The Courtier's Book is part of the Sourcebooks blog tour for Pendragon's Banner-- see what everyone else has to say about this exciting book by following along on the next tour stops:

The Tome Travellers Weblog (10/12)

A Reader’s Respite (10/12)

Carla Nayland’s Historical Fiction (10/13)

Enchanted by Josephine (10/14)

Fumbling with Fiction (10/14)

Found Not Lost (10/15)

Nan Hawthorne’s Booking the Middle Ages (10/15)

Jenny Loves to Read (10/16)

The Review From Here (10/17)

The Courtier’s Book (10/18)

Chick Loves Lit (10/19)

Love Romance Passion (10/20)

He Followed Me Home… Can I Keep Him? (10/20)

The Impasse Strikes Back (10/21)

S. Krishna’s Books (10/22)

Books Like Breathing (10/23)

Passages to the Past (10/24)

Virginie Says (10/25)

Readaholic (10/25)

Reading with Monie (10/26)

Rundpinne (10/26)

Books & Needlepoint (10/27)

Capricious Reader (10/27)

Books are my Only Friends (10/27)

A Sea of Books (10/28)

Bloody Bad (10/28)

Revenge of the Book Nerds! (10/28)

Booksie’s Blog (10/28)

Devourer of Books (10/29)

Peeking Between the Pages (10/29)

Starting Fresh (10/29)

Historical Tapestry (10/30)

Medieval Bookworm (10/30)

Book Soulmates (10/30)

Susan’s Art & Words (10/30)

Steven Till (10/31)

Café of Dreams (10/31)

There are plenty of interviews, guest posts, and book reviews to interest anyone-- enjoy!

Tuesday, October 6, 2009

This is technically "historical," right? An Intelectual Thriller Review.

The Lost Symbol
by Dan Brown

I hate it. What is it? Is this a novelization of National Treasure?

Summary: Oh, god, yes, I've been waiting to write this...

Renowned Harvard symbologist Robert Langdon has been summoned to talk about something historical, and eerily-related to the mystery that unfolds when he discovers a gruesome-but-esoteric crime scene. Of course, he is immediately under suspicion for the crime, and he must flee from a Javert-esque police officer. He finds an encrypted object that he must solve before time runs out, but doing so might unleash a secret... a secret that could turn the whole world on its head if it is released. Some people want this secret out; others do not. Nevertheless, time may be running out for Langdon.

Also, there is a chick involved.

My Review: I loved it.

What can I say? You get what you pay for. Refusing to buy this butt-ugly book in dead-tree form, I downloaded it to my eReader and proceeded to plow through it in three days. I'm sure that's not fast to most of you fellow bloggers, but I read this along with two other books for a class, I read during lecture, and I read standing in line at the bank. It was kind of awesome.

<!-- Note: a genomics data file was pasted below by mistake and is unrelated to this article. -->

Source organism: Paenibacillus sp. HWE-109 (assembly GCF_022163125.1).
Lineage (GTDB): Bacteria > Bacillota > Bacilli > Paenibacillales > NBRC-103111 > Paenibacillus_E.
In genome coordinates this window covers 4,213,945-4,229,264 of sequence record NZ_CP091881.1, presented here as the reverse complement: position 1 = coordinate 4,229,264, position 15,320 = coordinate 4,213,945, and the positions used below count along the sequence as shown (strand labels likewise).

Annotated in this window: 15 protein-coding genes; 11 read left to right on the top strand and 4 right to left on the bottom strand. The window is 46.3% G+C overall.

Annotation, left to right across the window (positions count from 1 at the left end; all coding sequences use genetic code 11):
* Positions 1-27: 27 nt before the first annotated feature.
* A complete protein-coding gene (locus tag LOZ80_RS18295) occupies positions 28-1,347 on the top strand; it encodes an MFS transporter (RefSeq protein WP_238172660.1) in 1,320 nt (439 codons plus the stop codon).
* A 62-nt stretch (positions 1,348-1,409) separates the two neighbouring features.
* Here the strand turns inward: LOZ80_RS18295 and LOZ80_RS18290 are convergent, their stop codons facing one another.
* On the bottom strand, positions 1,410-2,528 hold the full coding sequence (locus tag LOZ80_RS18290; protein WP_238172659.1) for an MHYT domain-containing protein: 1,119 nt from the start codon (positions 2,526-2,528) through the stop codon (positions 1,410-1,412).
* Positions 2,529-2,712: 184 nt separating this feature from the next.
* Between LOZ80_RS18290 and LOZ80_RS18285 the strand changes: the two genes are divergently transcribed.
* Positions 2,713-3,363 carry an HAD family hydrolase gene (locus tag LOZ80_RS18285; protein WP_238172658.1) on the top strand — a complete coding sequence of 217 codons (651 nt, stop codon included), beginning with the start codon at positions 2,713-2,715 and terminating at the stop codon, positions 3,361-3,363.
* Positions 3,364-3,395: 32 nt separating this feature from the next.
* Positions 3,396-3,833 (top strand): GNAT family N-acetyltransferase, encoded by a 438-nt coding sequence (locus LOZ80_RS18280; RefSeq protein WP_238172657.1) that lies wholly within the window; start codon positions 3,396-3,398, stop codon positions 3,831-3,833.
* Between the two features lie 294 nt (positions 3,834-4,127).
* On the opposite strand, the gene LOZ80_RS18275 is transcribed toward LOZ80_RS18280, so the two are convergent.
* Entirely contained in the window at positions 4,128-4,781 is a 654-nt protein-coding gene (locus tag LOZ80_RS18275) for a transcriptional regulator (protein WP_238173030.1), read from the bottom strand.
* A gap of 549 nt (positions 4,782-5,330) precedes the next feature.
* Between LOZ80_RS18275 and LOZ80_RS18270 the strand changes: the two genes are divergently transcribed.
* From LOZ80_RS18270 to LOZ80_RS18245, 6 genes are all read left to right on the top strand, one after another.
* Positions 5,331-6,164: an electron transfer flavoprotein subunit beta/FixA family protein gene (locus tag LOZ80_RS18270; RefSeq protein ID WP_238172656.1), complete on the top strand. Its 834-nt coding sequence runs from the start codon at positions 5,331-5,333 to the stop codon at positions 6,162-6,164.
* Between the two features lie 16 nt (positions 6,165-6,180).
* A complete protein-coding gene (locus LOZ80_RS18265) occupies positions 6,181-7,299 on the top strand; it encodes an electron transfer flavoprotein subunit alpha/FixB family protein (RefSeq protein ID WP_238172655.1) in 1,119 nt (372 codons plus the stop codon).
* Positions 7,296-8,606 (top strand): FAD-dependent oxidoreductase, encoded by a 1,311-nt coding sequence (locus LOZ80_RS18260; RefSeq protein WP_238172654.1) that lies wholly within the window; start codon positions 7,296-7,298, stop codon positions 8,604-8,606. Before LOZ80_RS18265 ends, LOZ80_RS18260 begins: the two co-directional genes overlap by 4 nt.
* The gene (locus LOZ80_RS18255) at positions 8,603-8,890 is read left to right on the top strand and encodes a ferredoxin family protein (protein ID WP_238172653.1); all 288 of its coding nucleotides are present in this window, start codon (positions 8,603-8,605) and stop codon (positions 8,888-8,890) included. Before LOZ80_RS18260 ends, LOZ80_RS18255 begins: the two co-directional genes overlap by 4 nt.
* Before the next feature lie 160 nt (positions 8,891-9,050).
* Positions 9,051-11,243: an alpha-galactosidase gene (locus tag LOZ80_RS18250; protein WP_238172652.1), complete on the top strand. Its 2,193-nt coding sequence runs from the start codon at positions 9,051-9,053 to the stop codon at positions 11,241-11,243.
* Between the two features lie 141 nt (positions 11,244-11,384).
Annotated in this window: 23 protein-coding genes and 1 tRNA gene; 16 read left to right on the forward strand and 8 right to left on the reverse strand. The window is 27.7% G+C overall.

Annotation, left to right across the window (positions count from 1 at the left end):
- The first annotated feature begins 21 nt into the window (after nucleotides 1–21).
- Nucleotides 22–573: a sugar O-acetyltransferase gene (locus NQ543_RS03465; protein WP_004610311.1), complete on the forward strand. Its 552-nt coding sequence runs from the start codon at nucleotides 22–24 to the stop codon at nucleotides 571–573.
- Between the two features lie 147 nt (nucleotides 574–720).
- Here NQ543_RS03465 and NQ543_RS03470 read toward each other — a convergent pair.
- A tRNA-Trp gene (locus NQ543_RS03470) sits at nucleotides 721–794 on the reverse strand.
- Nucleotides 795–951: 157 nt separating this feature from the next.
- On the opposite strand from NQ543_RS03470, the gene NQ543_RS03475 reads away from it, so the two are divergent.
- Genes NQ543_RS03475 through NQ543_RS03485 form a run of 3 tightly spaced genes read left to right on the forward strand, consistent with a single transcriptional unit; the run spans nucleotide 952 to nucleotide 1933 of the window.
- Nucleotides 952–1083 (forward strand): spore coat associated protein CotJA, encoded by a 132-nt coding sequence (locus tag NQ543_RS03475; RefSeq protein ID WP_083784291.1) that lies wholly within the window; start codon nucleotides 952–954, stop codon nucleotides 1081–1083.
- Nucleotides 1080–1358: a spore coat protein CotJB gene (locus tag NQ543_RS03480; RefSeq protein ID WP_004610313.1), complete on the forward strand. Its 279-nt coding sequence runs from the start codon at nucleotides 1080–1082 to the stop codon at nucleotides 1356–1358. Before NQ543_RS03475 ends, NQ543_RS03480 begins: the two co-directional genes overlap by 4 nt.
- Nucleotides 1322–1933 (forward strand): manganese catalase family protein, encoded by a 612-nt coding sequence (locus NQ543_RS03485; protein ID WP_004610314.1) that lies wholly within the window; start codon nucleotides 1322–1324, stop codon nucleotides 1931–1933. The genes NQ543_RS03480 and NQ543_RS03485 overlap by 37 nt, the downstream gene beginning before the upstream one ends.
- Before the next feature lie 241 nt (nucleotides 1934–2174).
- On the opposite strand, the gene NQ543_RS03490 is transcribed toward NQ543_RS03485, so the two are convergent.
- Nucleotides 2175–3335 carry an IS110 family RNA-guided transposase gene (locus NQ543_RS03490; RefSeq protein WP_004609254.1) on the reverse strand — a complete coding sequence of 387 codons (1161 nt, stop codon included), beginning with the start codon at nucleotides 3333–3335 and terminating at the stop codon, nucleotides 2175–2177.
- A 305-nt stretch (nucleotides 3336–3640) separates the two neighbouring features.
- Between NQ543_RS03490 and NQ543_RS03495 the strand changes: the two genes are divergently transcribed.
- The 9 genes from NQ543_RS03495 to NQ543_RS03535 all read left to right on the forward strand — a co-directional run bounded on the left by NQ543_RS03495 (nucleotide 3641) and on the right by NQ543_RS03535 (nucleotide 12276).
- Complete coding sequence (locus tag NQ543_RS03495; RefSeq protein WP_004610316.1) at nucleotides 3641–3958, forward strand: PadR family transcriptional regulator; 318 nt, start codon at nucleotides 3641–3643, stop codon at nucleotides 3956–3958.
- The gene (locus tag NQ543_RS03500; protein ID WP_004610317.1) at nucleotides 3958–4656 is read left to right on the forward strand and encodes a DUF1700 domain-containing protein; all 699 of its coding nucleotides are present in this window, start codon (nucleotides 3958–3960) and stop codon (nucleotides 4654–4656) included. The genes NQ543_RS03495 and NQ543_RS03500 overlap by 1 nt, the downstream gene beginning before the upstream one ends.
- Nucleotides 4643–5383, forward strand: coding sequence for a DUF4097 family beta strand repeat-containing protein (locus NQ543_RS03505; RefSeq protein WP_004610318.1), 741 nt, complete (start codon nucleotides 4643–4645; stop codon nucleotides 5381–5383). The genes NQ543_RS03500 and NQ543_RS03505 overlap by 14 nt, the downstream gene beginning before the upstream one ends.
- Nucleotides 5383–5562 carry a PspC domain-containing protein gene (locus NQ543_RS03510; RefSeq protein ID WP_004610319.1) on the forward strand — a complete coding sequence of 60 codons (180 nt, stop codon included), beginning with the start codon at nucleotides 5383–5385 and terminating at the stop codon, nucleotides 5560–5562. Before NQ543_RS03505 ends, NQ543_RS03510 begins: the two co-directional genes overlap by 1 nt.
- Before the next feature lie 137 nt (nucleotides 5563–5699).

If you like other Dan Brown books, you'll like this one, and I must admit that I think he has improved as a writer. He still has his problems... there are a lot of italics, for one. A lot. Sometimes he uses them to indicate the thoughts of a character. But sometimes he just uses them to tritely emphasise an otherwise average sentence. There are some useless factoids I could have done without, like what kind of engine was in the plane that Langdon flew to D.C. There were a few moments where I actually figured out a clue before Langdon... and that's saying something for me. All that said, I think he has improved. He's more socially aware, for one. His characterization is less telltelltell and much more nuanced. His villain is much more horrible (although... probably not more believable) than in his previous books. The love interest is 50, and easily close to the age of Langdon, making this a respectable move from a female character construction standpoint.

In the end, this is a great book on an entertainment level. Not everything has to be perfect. We can't all be Michael Crichton. Get charmed by Langdon's weirdness. Lose yourself in an action sequence. And hey, if there's one thing you can't fault Dan Brown on, it's pacing. I didn't want to put this book down because I always had to turn one more page (electronically, that is). I'll say it here and now: I enjoyed this book and I look forward to the next Dan Brown book, hopefully featuring the irascible Langdon.

Check this out: Dan Brown's 20 worst sentences, as collected by The Telegraph